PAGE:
Bestseller Kellerman's 16th Alex Delaware novel is a hoot of a whodunit, a classic puzzler to keep the most staid traditionalist gleefully scratching his or her head until the wee hours. It's also a noir of gothic proportions, a descent into a California hell, in which Delaware shares the spotlight with his longtime friend and colleague, Det. Milo Sturgis. When somebody sends Alex a three-ring binder full of grisly police photographs of crime scenes with "The Murder Book" in gold letters on the front cover, Milo is stunned to discover a picture of the mutilated body of Janie Ingalls, a Hollywood High sophomore, whose vicious murder he investigated 20 years before. Milo was just a rookie detective then, partnered with a hard-nosed veteran, Pierce Schwinn. The pair made some progress with the case, but were pulled off it and split up because Schwinn stepped on some big toes. Milo suspects the book has come from Schwinn, an invitation to take up the old case that has haunted them both for years. He and Alex begin to follow a trail that will lead them high up the social ladder and down among the dregs of society. It is a step-by-step, clue-by-clue process beloved of mystery fans, and Kellerman handles it masterfully. By the end there are an awful lot of characters to keep track of, and the biff-boom-bang finale seems too much, but no one's perfect. This may be the best Kellerman in years. (Oct. 1) Forecast: Kellerman has won Edgar, Anthony and Goldwyn awards and been nominated for a Shamus. National media appearances and advertising on Court TV and CNN will help ensure another run up bestseller lists. Copyright 2002 Cahners Business Information.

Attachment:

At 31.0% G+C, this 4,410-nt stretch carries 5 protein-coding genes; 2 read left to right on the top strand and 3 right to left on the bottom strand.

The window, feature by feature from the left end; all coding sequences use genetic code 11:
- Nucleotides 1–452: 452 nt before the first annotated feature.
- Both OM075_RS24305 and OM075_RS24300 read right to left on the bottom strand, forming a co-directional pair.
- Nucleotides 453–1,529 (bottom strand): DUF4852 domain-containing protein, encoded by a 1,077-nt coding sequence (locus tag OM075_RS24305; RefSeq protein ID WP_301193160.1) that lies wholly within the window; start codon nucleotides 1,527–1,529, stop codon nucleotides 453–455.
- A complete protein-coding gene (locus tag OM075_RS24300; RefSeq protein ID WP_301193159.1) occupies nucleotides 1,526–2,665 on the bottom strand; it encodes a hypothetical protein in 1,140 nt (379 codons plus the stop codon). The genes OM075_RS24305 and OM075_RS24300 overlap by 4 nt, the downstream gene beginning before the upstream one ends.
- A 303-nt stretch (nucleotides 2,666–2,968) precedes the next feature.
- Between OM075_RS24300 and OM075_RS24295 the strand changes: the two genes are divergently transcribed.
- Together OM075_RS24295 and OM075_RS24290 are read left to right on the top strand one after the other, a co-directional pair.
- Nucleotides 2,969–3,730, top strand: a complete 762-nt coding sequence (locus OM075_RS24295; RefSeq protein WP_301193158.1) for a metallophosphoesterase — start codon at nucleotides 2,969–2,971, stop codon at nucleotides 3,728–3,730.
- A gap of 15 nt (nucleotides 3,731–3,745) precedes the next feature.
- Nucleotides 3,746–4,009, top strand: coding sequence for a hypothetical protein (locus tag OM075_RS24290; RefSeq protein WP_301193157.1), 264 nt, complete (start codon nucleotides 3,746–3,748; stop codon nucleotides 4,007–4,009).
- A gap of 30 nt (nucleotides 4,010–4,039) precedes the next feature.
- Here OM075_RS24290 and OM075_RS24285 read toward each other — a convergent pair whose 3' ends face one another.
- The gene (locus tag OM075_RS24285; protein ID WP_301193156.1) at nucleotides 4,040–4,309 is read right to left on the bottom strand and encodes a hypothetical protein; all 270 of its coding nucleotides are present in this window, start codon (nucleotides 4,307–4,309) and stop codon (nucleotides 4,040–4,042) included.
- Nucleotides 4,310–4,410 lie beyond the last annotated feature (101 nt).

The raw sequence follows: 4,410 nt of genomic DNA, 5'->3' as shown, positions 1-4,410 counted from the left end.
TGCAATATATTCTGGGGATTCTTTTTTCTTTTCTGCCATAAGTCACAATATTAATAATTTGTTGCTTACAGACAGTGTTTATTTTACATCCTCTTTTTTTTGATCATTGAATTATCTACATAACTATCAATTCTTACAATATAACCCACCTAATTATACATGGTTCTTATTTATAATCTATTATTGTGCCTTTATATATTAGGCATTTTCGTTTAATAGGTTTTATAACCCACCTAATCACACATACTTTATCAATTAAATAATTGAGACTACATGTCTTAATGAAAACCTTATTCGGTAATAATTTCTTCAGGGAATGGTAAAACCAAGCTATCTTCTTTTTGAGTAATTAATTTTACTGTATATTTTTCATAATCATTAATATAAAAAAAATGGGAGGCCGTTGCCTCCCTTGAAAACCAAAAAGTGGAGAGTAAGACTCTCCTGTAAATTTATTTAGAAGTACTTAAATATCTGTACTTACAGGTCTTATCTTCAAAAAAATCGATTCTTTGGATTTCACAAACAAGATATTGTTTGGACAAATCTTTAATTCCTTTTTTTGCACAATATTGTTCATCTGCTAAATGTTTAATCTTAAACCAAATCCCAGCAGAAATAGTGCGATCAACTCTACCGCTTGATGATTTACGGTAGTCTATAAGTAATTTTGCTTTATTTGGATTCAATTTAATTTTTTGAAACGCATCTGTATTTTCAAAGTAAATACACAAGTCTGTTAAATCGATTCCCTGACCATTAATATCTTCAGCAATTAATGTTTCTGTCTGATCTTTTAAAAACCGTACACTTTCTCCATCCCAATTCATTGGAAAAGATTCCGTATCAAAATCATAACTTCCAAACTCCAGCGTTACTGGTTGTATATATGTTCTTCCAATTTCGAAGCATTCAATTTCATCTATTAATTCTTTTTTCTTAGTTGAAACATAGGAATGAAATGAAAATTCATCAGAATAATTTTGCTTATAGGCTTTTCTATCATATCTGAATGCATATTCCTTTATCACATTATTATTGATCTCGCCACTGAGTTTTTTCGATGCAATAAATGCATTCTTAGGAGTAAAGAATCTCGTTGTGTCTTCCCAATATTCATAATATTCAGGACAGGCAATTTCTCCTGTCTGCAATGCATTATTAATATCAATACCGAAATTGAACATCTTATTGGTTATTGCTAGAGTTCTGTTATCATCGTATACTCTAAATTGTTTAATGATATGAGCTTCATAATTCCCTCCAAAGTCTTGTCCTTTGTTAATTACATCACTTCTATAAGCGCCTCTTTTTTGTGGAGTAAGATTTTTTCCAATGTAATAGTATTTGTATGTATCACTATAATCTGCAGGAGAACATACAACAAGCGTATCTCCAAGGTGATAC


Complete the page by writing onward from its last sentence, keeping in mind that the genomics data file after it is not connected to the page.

Like Kinsey Millhone, Alex Delaware is up against a long-unresolved case, which just happens to involve politics. Copyright 2002 Cahners Business Information.